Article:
As 37 of us choral singers assembled for our first rehearsal together, a group leader cautioned us to avoid any conversation about politics. We had traveled to Abingdon, a lovely town in Virginia’s southwest corner, from far and wide, as we like to say: Saskatchewan, Maine, New Mexico, Florida, Ohio, Illinois, Nevada.
What drew us together was our shared love of singing choral music. What might have separated us is our varied political attitudes, but that didn’t happen. We agreed at that first rehearsal to avoid discussing politics, lest we offend one or more of our fellow singers.
Next week, families will gather to share traditional Thanksgiving dinner and some precious time together. Millions of us will. This has become one of America’s most popular travel weekends. In preparation, young wives and husbands are warning their spouses to lay off any discussion of politics so as not to offend a relative and thus create tension.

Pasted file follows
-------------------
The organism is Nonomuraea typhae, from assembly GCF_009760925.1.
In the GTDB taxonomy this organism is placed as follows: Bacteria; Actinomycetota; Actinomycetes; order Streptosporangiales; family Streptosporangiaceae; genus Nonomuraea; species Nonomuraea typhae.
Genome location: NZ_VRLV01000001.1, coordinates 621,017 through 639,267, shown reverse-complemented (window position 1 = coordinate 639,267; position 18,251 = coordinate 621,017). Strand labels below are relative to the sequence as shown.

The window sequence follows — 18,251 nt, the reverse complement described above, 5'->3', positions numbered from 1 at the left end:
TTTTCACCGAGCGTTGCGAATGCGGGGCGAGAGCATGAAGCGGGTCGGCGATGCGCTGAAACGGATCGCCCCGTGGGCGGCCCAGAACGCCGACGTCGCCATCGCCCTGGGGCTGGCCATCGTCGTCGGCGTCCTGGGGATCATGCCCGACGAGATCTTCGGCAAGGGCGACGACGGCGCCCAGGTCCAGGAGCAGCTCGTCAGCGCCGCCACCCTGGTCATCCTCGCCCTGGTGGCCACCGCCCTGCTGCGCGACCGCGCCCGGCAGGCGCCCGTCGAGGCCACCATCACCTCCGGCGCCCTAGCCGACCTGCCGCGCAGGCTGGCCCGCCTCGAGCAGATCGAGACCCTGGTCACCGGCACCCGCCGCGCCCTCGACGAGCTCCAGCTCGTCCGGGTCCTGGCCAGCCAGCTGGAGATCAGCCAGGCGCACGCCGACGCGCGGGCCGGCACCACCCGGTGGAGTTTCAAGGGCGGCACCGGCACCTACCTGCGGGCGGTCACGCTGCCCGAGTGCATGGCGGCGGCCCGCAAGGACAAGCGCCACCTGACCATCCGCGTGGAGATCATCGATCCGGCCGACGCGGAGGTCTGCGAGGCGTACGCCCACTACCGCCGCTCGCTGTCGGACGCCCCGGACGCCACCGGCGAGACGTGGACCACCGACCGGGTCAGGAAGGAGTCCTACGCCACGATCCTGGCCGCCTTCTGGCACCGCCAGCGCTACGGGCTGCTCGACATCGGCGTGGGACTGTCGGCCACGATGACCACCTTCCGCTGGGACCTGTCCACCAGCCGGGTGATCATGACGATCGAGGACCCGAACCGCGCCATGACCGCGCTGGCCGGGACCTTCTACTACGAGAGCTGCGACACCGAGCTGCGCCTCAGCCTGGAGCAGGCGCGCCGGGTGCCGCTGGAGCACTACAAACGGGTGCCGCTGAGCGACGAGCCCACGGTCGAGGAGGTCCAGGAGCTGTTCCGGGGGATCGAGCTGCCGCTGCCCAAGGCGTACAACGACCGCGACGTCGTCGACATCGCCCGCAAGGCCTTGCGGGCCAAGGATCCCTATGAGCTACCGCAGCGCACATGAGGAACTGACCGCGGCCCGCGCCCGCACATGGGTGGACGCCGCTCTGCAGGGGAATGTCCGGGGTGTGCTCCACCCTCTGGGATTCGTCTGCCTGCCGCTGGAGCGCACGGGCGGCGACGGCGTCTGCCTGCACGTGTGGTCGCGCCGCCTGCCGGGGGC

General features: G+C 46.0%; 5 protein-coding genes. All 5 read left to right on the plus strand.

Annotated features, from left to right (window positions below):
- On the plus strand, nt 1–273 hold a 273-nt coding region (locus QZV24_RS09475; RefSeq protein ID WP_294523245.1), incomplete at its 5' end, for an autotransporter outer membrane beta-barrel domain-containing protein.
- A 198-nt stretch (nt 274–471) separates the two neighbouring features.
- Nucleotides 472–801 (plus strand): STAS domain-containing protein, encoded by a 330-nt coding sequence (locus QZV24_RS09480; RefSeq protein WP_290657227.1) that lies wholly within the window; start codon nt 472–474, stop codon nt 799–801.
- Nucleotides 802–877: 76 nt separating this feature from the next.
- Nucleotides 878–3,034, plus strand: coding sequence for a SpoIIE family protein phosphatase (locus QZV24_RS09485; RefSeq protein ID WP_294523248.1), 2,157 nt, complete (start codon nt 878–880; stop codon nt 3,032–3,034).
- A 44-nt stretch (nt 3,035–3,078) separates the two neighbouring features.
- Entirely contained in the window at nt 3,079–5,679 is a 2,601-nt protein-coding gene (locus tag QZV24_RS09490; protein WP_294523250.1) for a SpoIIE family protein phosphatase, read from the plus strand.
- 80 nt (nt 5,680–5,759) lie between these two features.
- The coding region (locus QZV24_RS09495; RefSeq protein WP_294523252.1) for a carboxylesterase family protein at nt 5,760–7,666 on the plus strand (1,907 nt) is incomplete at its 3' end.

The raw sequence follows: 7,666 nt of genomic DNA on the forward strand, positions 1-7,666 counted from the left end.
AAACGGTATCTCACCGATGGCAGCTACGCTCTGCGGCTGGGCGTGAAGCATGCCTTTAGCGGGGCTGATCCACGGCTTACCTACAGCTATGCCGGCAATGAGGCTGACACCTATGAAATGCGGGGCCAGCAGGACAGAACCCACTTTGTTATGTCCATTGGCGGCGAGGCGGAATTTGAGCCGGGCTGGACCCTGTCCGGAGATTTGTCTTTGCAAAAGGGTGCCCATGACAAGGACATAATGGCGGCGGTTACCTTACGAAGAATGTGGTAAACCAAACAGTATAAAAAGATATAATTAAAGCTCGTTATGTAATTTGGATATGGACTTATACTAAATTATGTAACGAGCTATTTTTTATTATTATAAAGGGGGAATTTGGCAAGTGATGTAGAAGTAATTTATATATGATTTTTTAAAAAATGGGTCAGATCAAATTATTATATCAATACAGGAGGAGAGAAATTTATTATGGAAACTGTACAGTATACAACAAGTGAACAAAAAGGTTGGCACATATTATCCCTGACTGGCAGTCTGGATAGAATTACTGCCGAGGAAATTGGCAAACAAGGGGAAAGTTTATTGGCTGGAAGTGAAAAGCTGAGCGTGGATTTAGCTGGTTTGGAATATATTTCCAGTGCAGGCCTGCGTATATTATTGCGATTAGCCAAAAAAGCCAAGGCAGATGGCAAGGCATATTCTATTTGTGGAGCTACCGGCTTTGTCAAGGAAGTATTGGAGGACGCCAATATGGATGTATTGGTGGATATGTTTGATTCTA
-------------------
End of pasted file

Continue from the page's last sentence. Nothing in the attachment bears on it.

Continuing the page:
A member of Congress, recently quoted in The New York Times, lamented this circumstance. He remarked that in recent months, fellow members from the other party have become transformed from respected colleagues into his enemies. His enemies. Think on that for a moment.
We who are disappointed in President Trump feel tempted to blame him for such divisiveness. Those who defend him in turn blame us, whom they regard as The Other Side. As a people, we have separated ourselves into two camps, Us and Them. We are on the side of the angels; they are evil, our enemies.
No one likes this. Well, maybe Vladimir Putin does. I believe that we all — both sides — lament this armed camp mentality, just as that member of Congress does. We don’t understand each other, and we are reluctant to try. Misunderstanding leads to distrust, which can lead to hostility, and hostility divides us. That’s not healthy for a nation. None of us wants a sick country.
Can we heal this division? We must, and we can, but it will take time and patience, and it will require all of us to work at it. Let’s get started.